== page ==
The question about reality is quite challenging and disturbing for those who have great interest upon philosophy, especially when dealing with reality. Many attempts have been made. Many approaches have been employed. But, still, what reality is and how one can access it play important role in the dynamics of the topic. Nearly no agreement has been achieved about this matter, especially among modern philosophers. To some extent, they seem to be hesitate to incorporate traditional and or religious notions on reality into their works. Such facts mostly caused by the influence of ego more than cognitive. It is interesting since the answer might be discovered while the philosopher is willing to combine his modern view on reality with the established ones. How could someone attain the ultimate reality if he can deal with his own ego? The good news is that some philosopher managed to do so. One of them is David Bohm, whose concepts on reality is translated and elaborated by one of his colleagues and best friends, i.e. Paavo Pylkkanen, in a book entitled Mind, Matter and the Implicate Order.
Released in 2006, Mind, Matter and the Implicate Order is a handy book on modern philosophy which deals with reality. Different from most book on the philosophy of reality, Mind, Matter and the Implicate Order discusses the topic from scientific point of view. Here, Paavo T.I. Pylkkanen explains and successfully gives illustrations to the notions of reality established by David Bohm. David Bohm, the Jewish physicist, incorporated metaphysics into his work in physics which gave birth his understanding about reality under the use of ideas such as implicate order, explicate order, or even holomovement. Indeed, it is quite difficult to comprehend what Paavo T.I. Pylkkanen said if the reader doesn’t have interest upon metaphysics or spiritualism. In order to fully appreciate the work of David Bohm, one can’t discard metaphysics and spiritualism since both are in the heart of his work. But, Paavo T.I. Pylkkanen has made Bohm’s ideas easily understood using simple illustrations. Among his notable examples in this book, he uses a liquid of different color dropped in a tube containing water which is then stirred. The illustration explains how implicate and explicate order work, and one can understand both concepts in easy way eventually.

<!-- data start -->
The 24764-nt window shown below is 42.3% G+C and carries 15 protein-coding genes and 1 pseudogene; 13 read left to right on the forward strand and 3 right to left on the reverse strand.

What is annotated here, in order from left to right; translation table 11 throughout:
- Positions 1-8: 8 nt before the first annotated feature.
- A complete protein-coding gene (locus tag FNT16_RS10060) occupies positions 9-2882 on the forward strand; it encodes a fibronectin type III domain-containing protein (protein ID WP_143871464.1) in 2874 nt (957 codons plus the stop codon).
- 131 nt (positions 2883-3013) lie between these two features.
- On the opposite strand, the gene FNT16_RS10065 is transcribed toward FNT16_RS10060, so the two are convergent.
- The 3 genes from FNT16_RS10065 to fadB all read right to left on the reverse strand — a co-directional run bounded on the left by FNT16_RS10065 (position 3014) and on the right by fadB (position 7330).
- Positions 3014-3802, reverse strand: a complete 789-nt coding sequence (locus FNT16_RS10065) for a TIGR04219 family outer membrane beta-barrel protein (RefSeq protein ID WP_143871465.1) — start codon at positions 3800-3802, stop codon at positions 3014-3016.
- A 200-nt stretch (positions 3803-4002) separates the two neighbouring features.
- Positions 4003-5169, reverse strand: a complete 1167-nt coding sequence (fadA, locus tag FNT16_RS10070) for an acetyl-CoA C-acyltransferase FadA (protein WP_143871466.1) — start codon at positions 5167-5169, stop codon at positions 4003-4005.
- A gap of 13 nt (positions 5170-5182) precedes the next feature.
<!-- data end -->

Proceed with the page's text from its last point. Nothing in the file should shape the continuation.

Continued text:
I am myself amazed by the way Paavo T.I. Pylkkanen elaborates the philosophy of reality coined by David Bohm. I read Mind, Matter and the Implicate Order 10 years ago, and, still, think this book as valuable resource on the philosophy of reality. Using the concepts of implicate order and explicate order, those who have questions about reality will find the notions helpful in explaining old questions about dualism in many things. The fact that the concepts derived by scientific experiments and theoretical works of David Bohm doesn’t make them dry concepts. Instead, the metaphysical and spiritual contents within the concepts – if the readers are willing to contemplate more – will enrich one’s understanding upon reality.